East West Players' Close and Sometimes Disturbing ‘Encounter’

Encounter, which opens East West Players’ 47th season, mixes a military tale with some Cirque du Soleil style moments.

DOWNTOWN LOS ANGELES - The story and movement may not be familiar to most audiences, but the emotions evoked by the Navarasa Dance Theater — love, camaraderie, loss and anguish — are universal.

Those are only a few of the feelings expressed throughout Encounter, which the company has brought to Little Tokyo’s East West Players to open its 47th season. The show runs through Oct. 6.

In a scant 75 minutes, choreographer, director and star Aparna Sindhoor and her cast powerfully explore the severe issues that have grown out of India’s class system, and how the country’s indigenous people are mired in an endless cycle of struggle and persecution.

A deeper knowledge of Indian politics would help an audience grasp all of the show’s nuances despite the dearth of dialogue, but the broad strokes painted in Encounter can resonate with anyone touched by the sting of overt discrimination and racism.

Encounter is based on a short story by Indian writer Mahasweta Devi, adapted by Sindhoor, S M Raju and Anil Natyaveda. With minimal text, the dances are expected to tell the bulk of the story.

Things begin at the end, with Dopdi (Sindhoor) hanging upside-down and being interrogated by military troops led by the harsh Major General Sena Nayak (Sunil Kumar). Time then jumps back, allowing the viewer to see how Dopdi reached this fate. 

It turns out, she is part of a tribal drama company, along with her husband Dulna (Natyaveda). They also are members of the Adivasi Survival Movement, which the military aims to destroy.

By day the couple and other members of the tribe harvest crops. At night they entertain as “starving artists,” which Dopdi makes clear isn’t as romantic as it sounds because they are actually hungry.

The soldiers are searching for Dopdi, with plans to force her to provide names and locations of the survival movement. On closer inspection, though, the soldiers hold similar desires and needs as the peasants — only they are required to follow the lead of the general.

The few moments of humor and tenderness with the indigenous people are shrouded by a dark cloud because part of the ending has already been shared. Still, Sindhoor’s understated yet honest portrayal allows the tragic events to resonate strongly. She holds back her strongest emotions until an explosive climax.

The remaining cast members have difficulty with the acting part of their performance, each coming off stiff or difficult to understand. The situation is exacerbated because Encounter lacks sufficient plot to give context to the battle between the Adivasi people and the military. If you don’t read the synopsis of scenes in the program, it’s easy to get lost.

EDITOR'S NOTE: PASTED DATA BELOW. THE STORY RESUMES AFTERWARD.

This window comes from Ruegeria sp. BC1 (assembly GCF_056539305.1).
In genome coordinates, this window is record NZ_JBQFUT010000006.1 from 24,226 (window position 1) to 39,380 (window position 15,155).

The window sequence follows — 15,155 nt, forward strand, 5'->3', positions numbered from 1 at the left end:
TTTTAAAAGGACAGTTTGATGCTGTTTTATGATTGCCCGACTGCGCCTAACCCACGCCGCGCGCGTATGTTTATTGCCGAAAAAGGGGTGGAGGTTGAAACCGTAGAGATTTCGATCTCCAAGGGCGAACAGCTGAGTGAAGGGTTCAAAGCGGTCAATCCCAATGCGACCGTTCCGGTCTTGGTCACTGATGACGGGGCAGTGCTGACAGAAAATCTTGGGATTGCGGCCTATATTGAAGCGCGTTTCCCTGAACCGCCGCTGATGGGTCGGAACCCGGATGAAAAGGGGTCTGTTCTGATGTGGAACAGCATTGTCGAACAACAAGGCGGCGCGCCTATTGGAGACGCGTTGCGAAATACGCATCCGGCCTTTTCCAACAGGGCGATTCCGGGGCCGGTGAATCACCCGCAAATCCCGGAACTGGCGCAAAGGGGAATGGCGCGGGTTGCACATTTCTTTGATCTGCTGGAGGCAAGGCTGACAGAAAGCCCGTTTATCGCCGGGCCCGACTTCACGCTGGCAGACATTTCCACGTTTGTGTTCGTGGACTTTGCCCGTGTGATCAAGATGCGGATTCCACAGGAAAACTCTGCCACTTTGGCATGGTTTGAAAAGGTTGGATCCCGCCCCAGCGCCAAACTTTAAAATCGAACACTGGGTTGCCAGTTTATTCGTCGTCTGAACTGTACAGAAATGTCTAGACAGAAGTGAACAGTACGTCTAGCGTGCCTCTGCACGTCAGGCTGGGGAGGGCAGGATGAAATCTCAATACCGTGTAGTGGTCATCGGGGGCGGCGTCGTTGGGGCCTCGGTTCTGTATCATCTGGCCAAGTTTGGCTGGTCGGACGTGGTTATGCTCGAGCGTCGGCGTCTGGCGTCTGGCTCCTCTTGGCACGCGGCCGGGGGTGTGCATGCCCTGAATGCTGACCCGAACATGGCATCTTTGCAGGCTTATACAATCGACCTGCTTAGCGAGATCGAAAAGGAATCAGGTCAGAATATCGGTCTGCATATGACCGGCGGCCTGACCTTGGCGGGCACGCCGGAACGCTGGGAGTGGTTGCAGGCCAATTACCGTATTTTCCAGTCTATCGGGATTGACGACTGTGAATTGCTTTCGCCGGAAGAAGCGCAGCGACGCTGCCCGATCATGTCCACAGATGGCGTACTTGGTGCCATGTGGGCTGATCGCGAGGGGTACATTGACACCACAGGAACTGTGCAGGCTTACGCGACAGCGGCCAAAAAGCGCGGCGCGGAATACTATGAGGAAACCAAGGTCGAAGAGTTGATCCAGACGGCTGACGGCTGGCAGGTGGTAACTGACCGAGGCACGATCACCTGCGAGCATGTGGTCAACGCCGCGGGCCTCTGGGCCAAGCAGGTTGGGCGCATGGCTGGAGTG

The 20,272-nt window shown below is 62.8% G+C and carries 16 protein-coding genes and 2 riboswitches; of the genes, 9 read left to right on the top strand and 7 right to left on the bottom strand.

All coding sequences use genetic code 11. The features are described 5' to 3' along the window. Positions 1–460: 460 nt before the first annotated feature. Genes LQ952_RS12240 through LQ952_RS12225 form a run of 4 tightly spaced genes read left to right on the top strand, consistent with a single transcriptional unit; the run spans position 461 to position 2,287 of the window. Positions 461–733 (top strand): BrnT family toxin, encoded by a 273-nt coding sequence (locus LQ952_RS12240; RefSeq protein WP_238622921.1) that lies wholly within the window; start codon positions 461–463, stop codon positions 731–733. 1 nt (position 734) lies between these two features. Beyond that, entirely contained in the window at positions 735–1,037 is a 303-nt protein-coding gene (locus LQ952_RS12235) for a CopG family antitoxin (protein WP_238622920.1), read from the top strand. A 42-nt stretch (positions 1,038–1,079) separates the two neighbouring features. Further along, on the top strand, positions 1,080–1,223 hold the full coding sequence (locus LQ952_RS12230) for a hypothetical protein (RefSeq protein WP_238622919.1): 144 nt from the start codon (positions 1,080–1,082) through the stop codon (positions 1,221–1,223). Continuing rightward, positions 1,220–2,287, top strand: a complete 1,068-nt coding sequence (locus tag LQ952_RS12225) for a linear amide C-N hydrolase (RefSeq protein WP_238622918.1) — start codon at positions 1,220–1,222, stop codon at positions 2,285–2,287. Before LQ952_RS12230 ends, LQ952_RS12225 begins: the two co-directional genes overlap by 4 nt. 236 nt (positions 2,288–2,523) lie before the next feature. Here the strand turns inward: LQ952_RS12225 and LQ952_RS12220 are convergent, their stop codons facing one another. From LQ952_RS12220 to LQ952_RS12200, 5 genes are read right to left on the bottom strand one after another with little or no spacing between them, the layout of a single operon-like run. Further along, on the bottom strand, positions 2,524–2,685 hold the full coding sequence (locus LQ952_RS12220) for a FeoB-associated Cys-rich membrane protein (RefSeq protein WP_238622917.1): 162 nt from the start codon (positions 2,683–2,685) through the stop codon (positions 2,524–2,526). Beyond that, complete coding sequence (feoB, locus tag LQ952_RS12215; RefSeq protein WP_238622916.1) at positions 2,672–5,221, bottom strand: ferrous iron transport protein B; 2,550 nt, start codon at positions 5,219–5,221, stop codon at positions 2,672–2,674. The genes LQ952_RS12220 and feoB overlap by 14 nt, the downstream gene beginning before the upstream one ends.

Even without a fully realized story, Encounter shines during the dance numbers, which borrow from a variety of genres and are executed with precision and energy.

A memorable scene featuring Leah Vincent pays homage to the wild abandon of Bollywood movies, including plenty of gyrations and sensual moves set to pop music. One military dance incorporates athletic, synchronized, staccato high-step moves, sharply contrasting with the stooped swaying of the Adivasi as they harvest crops. 

There are several highly physical dances almost reminiscent of a Cirque du Soleil act. One incorporates a swinging rope from which Natyaveda hangs and spins. There’s also a tall post that he traverses elegantly during a serene moment. The post is used later as a tool to assist in torturing Dopdi. Though not graphic, the suggested rape of Dopdi is unsettling. 

In content and form, Encounter fluctuates from traditional to modern, including composer Isaac Thomas Kottukapally’s score, which at times is dominated by classic wind instruments and percussion sounds, and in other scenes is mostly electronic based.

That tension between the old and new adds a layer of meaning to Encounter. The tribe is in harmony with the natural order of things, while the military appears designed to create chaos and confusion. 

A mixture of cool blues and stark whites dominates Jeremy Pivnick’s lighting. Much of the piece is in partial shadow, as if Sindhoor is creating a dreamlike atmosphere.

In this case, however, the beautiful dream becomes a disturbing nightmare. Sindhoor and company may not explain the history and true motivation for the actions depicted in the story, but the impact on the lives of everyone involved is understandable and unforgettable.

Encounter runs through Oct. 6 at the David Henry Hwang Theater at the Union Center for the Arts, 120 Judge John Aiso St., (213) 625-7000 or eastwestplayers.org.

© Los Angeles Downtown News 2012